Google has a new spot poking at an issue affecting million of iPhone owners—not enough storage for photos and videos. Related: new 16GB iPhones shouldn’t be a thing in 2016. Oh, and I specify iPhone owners because the popup window at the heart of the ad’s gag is iOS. Besides, Google knows the best customers use iPhones. Anyhoo, Google has a solution for this problem, the Google Photos app. With this app, your photos and videos are uploaded to Google’s cloud storage (where Google then pilfers them for information it can sell to advertisers). The company left that parenthetical bit out of the ad, but the ad is really good.
Whether you’re a cord-cutter or someone who uses a standard cable subscription, sometimes all you want to see is the Olympics highlight reel. TiVo’ing four hours of Prime Time coverage to just wade through the muck is not my idea of a good time. Enter the NBC Sports app. Launch this on your Apple TV, iPhone or iPad and you can instantly see short clips of just the highlights from the Rio 2016 Olympics.
Sure, down the road you may find you want to watch entire matches, too, but this is a great way to catch up quick while whetting your appetite for future events.
Messages are a lot flashier in iOS 10 thanks to screen effects you can add to your conversations. They’re easy to use, but are kind of hidden unless you know where to look. Just remember: You and your recipient need iOS 10 installed on your iPhone, iPad, or iPod touch to send and receive them. What TMO’s video tip to see Messages screen effects in action.
Apple Campus 2.0—nicknamed the Spaceship HQ—has seen a lot of progress, as shown in a new comprehensive drone tour of the building. This is the most detailed drone video of the construction site I’ve seen to date, as it looks at at the main, circular building, side buildings, the tunnels leading to underground parking, and more. It’s a 4K video, too, meaning the clarity is outstanding. Apple Campus 2.0 is scheduled for completion in 2017.
Apple rolled out version 4.0 of the Apple Store app for the iPhone and iPad on Friday. The new version offers up product recommendations based on the Apple devices you already own, lets you know if accessories are compatible when you scan them in-store, and makes it easier to keep track of which Apple products you own. The redesigned app better highlights in-store workshops and reservations, and it’s easier to sign up for both. iPad users get some love, too, thanks to the app’s new support for Slide Over and split screen views. The Apple Store app is a free download.
Samsung is such a shady company. The firm’s intellectual property practices have been documented for decades, but Patently Apple found something that illustrates the issue well. In a patent application for removable smartwatch bands also borrowed from Apple Watch, Samsung used illustrations of an Apple Watch. The company did so without attribution or acknowledgement, though it’s unknown if it did so with or without irony. The image below shows two of those Apple Watch illustrations, one with the Apple’s charging and sensor mechanisms. Click through to Patently Apple and you’ll see many more, including a variety of Apple Watch bands, Apple Watch in profile, etc.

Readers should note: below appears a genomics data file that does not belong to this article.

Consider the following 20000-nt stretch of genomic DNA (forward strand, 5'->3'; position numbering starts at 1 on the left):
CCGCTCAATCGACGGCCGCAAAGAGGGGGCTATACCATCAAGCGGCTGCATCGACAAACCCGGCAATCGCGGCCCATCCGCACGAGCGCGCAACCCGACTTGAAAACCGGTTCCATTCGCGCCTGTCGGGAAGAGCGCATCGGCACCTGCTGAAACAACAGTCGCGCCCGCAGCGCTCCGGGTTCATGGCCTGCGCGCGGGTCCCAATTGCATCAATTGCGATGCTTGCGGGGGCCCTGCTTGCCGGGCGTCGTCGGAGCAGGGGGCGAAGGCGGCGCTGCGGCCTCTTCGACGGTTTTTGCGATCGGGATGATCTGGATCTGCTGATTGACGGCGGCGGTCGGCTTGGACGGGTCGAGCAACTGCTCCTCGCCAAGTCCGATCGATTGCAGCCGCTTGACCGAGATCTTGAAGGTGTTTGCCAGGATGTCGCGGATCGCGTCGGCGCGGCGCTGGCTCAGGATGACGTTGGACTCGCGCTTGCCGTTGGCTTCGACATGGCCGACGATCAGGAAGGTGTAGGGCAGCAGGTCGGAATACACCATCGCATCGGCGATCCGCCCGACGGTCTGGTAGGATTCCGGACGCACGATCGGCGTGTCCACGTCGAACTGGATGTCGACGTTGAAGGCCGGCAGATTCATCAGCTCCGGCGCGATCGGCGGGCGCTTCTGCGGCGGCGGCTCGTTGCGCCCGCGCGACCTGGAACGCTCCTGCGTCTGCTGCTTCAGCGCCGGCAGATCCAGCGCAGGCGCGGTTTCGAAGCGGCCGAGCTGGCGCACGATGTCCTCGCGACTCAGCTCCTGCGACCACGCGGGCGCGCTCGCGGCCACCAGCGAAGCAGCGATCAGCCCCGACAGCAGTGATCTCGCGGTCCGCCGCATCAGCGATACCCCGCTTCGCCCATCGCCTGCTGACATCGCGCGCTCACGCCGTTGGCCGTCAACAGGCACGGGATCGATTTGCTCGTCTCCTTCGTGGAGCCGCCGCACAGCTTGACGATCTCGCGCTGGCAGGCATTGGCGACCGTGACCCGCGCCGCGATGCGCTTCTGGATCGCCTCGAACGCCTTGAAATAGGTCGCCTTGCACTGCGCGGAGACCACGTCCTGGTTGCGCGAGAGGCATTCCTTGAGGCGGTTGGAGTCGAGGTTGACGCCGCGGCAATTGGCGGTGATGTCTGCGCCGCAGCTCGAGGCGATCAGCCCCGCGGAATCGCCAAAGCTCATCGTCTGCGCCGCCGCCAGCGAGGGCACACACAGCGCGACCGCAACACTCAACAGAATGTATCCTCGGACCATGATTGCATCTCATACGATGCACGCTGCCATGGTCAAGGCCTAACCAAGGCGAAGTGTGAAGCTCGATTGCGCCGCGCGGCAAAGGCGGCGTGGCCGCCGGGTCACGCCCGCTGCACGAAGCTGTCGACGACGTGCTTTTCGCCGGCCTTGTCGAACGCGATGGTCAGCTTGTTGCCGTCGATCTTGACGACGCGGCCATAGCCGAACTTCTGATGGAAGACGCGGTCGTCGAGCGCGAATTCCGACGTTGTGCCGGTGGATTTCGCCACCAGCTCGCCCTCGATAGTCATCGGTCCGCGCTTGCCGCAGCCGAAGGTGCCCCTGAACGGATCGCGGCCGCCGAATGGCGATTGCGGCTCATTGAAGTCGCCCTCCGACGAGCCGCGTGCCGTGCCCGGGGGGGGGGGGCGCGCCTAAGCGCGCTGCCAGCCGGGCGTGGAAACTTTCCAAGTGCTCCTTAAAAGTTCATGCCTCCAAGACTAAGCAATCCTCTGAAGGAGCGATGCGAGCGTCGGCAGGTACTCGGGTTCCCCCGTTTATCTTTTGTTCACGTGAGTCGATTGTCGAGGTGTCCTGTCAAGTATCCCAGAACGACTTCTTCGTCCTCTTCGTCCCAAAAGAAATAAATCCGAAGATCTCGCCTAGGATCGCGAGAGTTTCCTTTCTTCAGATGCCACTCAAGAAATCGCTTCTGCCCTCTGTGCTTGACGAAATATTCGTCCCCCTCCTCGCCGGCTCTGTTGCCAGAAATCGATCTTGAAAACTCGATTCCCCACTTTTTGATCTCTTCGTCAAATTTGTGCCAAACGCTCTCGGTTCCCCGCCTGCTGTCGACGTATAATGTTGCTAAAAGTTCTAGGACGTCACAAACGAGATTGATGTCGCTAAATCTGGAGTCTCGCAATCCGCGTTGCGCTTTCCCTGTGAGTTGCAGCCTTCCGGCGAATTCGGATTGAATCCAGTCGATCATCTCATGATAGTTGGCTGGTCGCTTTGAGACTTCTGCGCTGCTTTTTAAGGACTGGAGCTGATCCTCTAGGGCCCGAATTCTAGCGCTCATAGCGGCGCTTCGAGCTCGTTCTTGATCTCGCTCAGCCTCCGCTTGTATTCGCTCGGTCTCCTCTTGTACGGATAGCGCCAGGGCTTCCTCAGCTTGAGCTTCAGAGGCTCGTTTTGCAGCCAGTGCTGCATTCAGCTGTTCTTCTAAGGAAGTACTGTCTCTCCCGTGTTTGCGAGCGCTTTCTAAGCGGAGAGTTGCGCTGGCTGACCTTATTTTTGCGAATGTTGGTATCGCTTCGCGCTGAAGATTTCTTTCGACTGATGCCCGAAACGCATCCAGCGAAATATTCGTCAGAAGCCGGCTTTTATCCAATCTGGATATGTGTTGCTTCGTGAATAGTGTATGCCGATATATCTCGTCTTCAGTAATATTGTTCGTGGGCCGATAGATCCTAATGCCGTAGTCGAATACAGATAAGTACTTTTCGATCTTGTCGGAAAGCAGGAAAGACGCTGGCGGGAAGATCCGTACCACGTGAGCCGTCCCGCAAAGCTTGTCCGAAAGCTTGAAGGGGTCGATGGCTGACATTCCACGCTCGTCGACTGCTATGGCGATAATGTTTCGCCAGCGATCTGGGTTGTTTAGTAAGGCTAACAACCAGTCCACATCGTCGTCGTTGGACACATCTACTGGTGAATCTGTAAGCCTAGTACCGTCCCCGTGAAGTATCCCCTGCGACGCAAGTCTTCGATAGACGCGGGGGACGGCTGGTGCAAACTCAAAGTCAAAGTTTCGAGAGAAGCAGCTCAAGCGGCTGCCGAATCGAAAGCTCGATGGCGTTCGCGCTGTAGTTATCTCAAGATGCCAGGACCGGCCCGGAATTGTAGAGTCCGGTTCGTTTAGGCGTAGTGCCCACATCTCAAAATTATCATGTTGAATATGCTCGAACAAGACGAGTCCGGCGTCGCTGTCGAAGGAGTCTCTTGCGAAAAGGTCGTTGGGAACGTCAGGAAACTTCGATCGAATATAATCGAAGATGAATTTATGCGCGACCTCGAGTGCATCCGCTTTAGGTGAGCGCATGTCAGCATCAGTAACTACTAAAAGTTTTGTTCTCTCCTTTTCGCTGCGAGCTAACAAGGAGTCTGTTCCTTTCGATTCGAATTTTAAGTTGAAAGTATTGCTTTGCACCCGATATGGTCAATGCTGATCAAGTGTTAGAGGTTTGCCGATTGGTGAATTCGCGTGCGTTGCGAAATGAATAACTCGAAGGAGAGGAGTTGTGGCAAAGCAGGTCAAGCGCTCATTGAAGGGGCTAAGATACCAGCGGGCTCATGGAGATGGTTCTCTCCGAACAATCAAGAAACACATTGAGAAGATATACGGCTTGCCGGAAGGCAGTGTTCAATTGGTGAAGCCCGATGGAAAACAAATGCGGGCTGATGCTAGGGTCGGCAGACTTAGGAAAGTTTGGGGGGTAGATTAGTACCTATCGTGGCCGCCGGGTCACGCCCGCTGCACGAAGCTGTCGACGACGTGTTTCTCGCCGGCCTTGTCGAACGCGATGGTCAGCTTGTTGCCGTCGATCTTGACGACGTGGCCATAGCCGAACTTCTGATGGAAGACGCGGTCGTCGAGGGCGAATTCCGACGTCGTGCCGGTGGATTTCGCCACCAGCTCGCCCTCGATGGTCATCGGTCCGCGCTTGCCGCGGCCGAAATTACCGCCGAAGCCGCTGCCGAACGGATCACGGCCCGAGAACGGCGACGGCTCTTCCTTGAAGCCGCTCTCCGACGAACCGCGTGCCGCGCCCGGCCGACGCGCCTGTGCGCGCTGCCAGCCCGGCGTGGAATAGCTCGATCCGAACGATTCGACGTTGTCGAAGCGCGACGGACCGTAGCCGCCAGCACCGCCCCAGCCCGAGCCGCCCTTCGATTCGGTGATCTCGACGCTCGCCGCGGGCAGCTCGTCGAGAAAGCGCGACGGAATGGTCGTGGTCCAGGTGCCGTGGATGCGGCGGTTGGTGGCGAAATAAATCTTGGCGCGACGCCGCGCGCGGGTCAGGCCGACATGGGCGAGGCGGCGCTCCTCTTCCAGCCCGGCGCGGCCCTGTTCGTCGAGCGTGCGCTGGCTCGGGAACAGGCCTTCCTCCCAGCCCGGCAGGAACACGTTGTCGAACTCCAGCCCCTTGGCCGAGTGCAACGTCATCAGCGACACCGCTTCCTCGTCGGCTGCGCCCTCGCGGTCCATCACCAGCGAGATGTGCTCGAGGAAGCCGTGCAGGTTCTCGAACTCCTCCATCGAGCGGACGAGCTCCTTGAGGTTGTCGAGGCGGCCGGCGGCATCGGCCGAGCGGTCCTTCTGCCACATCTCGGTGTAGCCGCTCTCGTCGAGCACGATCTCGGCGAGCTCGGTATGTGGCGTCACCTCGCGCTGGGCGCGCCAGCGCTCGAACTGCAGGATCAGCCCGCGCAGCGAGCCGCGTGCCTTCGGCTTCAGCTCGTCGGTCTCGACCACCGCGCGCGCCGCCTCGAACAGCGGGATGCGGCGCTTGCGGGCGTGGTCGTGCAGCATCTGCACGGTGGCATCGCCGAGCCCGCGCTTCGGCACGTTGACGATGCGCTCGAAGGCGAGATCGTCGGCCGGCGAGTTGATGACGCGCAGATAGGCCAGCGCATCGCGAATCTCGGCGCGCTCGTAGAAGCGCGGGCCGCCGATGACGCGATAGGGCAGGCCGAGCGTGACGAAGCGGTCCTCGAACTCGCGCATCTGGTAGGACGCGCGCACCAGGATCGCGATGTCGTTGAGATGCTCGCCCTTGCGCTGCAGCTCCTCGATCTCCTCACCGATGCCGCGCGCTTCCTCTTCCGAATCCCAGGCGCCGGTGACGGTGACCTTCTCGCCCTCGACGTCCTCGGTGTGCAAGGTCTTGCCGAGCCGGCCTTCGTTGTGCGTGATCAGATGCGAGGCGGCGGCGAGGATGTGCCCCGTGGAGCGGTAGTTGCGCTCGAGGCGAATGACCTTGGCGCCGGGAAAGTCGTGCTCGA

The Perseus smart mirror is a Kickstarter project. It’s a hybrid mirror and display of the home screen of your smartphone via Wi-Fi. The developers explain: “Imagine this: a weather alert pops up while you are brushing your teeth and reminds you to bring your umbrella. As you adjust your hair, a text message from your boss appears at the bottom of the screen. Best of all, there’s no need to put down that hair product – the mirror is controlled through simple voice recognition menus…. It looks like something right out of a sci-fi movie.” It really does. This Kickstarter project is almost halfway to its funding goal, and delivery is expected in April 2017. Early bird slots are filled, but you can get in now for US$219.
Apple posted a new commercial in its Shot on iPhone series. It’s called The Human Family, and it showcases photographs and videos of people around the world, all shot on an iPhone, of course. It’s a wonderful trip around the world shown through faces of markedly different people. Serving as a backdrop to this parade is Human Family, a poem by Maya Angelou. The whole thing is lovely and compelling. Check it out.
Mobile data and voice connections can be a fickle thing, and a new report from RootMetrics shows just how true that is. The report ranks 125 U.S. cities for wireless reliability, speed, data, call, and text performance, and it turns out the best place for smartphone owners to live is Lansing, Michigan. The worst is Hudson Valley, New York. San Francisco came in at 58, well below Chicago (5), Kansas City (11), and Boston (17). Denver was near the bottom of the list at 119, which sounds about right based on our experiences. You can check out the full report and see how your metro area stacks up at the RootMetrics website.
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It’s 10 meters long and 2 meters high. It’s made of discrete transistors and LEDs. You can actually see what’s going on. Is it a real working computer? Yes. Can you program it? Yes. Why was it made? The developer, James Newman, says, “Computers are quite opaque, looking at them it’s impossible to see how they work. What I would like to do is get inside and see what’s going on. Trouble is we can’t shrink down small enough to walk inside a silicon chip. But we can go the other way; we can build the thing big enough that we can walk inside it. Not only that we can also put LEDs on everything so we can actually SEE the data moving and the logic happening.” Behold, the Megaprocessor